Wednesday, November 21, 2007

I wait for the night to write you, as if I am one of those late night radio djs who whisper low into their microphones as the hours tic by, soft gravelly voices speaking into their listeners' dreams, stopping just long enough to play the best jazz you will ever hear. No jazz here, but the most wished for sound of falling rain--all day it has poured, wet slick roads, floods in the bluestone laneways, a thirsty garden taking it all in, growing greener and thicker before our eyes. At Fitzgibbon, where we live, there is some worry. La Profesora has not been feeling well and we were off to doctors today.
While she sleeps, I paint and listen to the radio, ABC, the national station here, like WBAI used to be and I hear a recent interview with Studs Terkel, a man who once called me in a Chicago hotel room, he was speaking to a reporter about the 1960s and wanted to quote from my essay, "This Huge Light of Yours," never before had I arrived in a new town and had such a message waiting for me. Now I hear his words, about hope and curiosity and the wonder of recording people's stories and his bewilderment at this present America and I feel I am listening to an old friend, I think of him and Grace Paley, their wonderful pugnaciousness, all in the service of common dignity. We can not afford the loss of such voices these days. "The sixties is a favorite target," I wrote twenty years ago, "of those who take delight in the failure of dreams. For those who dabbled in social change or who stayed aloof from the passion of the times, the sixties has become a playground for nostalgia, a pot-filled room of counterculture adolecents playingwith anger. But it is a sad cynicism that jeers at the defeat of courage and commitment, and a selfish one too...There is one group of Americans that cannot play with the sixties, cannot give those years to mockery and disdain. In Alabama and Mississipi and Arkansas, in Watts and Harlem and Phildelphia, in luncheonettes and in movie theaters, on beaches, on school steps, and one buses, black Americans took history into their own work-worn hands, carried it on their tired feet, until it became a different thing." We must do this again, this walking and talking about change, this doing and moving until our nation takes another path, wears another kind of face.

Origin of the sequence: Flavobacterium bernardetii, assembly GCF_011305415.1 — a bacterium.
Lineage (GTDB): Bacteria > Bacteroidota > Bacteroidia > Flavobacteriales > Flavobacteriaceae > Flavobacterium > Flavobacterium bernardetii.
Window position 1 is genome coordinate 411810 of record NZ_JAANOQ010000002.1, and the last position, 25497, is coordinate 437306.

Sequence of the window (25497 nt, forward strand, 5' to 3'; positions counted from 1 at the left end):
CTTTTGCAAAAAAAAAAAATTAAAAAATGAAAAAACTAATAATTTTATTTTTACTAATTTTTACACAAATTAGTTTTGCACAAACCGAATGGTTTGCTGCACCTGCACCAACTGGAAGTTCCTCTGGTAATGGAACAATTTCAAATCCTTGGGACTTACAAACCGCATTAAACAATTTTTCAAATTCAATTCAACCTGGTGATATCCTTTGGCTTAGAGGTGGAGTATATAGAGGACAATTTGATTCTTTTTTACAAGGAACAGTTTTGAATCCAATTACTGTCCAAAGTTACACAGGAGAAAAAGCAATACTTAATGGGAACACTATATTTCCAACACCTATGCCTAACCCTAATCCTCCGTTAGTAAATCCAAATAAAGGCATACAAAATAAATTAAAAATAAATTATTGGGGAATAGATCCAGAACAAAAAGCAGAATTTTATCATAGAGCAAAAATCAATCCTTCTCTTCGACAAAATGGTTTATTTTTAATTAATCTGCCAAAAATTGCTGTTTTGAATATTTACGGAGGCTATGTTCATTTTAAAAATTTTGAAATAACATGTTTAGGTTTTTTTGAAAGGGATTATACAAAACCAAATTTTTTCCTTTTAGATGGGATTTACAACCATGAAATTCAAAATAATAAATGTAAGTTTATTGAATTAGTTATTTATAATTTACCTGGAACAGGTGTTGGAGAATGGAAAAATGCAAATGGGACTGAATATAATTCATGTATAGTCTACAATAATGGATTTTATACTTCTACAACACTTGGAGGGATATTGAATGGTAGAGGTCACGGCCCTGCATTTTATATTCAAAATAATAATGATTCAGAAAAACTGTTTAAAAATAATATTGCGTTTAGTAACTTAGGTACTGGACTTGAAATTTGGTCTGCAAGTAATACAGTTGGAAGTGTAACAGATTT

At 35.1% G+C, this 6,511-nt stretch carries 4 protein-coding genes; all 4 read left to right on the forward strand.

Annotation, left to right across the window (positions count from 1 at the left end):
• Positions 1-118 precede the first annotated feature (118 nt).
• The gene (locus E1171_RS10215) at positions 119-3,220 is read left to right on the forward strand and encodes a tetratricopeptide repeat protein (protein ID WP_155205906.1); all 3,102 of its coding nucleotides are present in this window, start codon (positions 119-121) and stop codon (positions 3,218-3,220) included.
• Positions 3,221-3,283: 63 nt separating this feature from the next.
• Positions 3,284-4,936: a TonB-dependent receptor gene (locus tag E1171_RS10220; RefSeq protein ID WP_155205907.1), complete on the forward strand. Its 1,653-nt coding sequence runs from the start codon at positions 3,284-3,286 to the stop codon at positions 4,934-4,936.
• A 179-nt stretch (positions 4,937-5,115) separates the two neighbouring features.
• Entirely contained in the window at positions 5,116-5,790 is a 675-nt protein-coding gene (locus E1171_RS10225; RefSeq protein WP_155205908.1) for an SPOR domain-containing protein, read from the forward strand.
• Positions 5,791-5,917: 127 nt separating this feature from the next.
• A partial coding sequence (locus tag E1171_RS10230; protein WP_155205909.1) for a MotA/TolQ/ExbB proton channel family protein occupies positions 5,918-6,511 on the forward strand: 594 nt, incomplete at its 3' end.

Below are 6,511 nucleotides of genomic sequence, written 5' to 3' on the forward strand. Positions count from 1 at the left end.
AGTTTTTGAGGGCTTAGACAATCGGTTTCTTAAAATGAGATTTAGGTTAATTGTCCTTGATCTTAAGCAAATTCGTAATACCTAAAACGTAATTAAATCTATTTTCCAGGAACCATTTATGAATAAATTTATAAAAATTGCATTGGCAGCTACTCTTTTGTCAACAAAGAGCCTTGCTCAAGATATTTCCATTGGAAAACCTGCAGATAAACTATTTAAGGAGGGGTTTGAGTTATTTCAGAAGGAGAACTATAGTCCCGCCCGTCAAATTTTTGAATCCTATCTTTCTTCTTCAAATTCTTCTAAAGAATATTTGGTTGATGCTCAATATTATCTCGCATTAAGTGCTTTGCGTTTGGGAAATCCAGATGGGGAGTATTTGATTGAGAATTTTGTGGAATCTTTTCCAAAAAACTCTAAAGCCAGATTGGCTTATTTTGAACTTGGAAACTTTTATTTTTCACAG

"Alvin Krongard, 71, who left a $4 million-ayear-job in investment banking to serve in top posts at the Central Intelligence Agency from 1998 to 2004, played what he describes as a routine role as ain intermediry in helping blackwater get its first big security contract from the agency for guards in Afghanistan in 2002. A martial arts enthusiast and former MArine who has regaled friends with tales of punching a great white shark while scuba diving, Mr. Krongard said he later became friendly with the company's founder, Erik D. Prince. They have hunted near Blackwater's North Carolina's training ground and Mr. Krongrd's hunting club in the Krongard brothers, known as Buzzy and Cookie through their long careers--are tied up in the tangled story of of the deaths of least 17 Iraqis while guarding a tate department convoy in Baghdad." from "Brothers, Bad Blood and the Blackwater Tangle" by Scott Shane, NYT, November 17, 2007

Punching a white shark in the face--and hunting, hunting until killing becomes a private business worth more million dollar contracts. Buzzy and Cookie who loved their lacrosse, American grotesques let loose on a fallen country. Oh Studs not your laborers, oh Grace, not your lower East side young mothers trying to make sense of love in hard times. Do not leave us now, now in our lost years.
Which brings me to a memory--in the mid 70s and through the 80s I traveled the US with a slide show I put together called "Butch-Fem Relationships: Sexual Courage in the 50s and 60s," perhaps some of you might have seen it. Using excerpts from tapes I had made with mostly butch women from my PreStonewall communities, I played their voices and showed their images in darkened rooms in university towns and lesbian and gay gathering centers in many American cities. And like Studs, I knew the gifts that were exchanged when one voice asked another to make their history a tellable story, when one became a listener with an eye on a new kind of history. And so Jul's story of the first time she used a dildo was born--a story I was to tell so many years later in a queer gathering in Jerusalem and Sandy Kern's history of 50's butch desire and Mabel Hampton's tellings of life with her wife, Lillian Foster, from 1932 until 1978--never parted--until death separated Big Bear and Little Bear. But even in the listening and telling, bodies made new histories. In this late night in Melbourne, with my profesora trying
to fight off her exhaustion, I think of one evening in a small apartment in the West Village, near Hudson street, over 20 years ago now, taping C.'s tales of bar raids she had been caught in, how the girls helped each other out, and how she missed those times. I haven't touched a woman in years, she said, the longing hanging like a curtain in the darkened room. And so, when she had finished remembering, I held her head against my breasts and let her suckle. Stories and touch, so much of my life has been in seeking out both.

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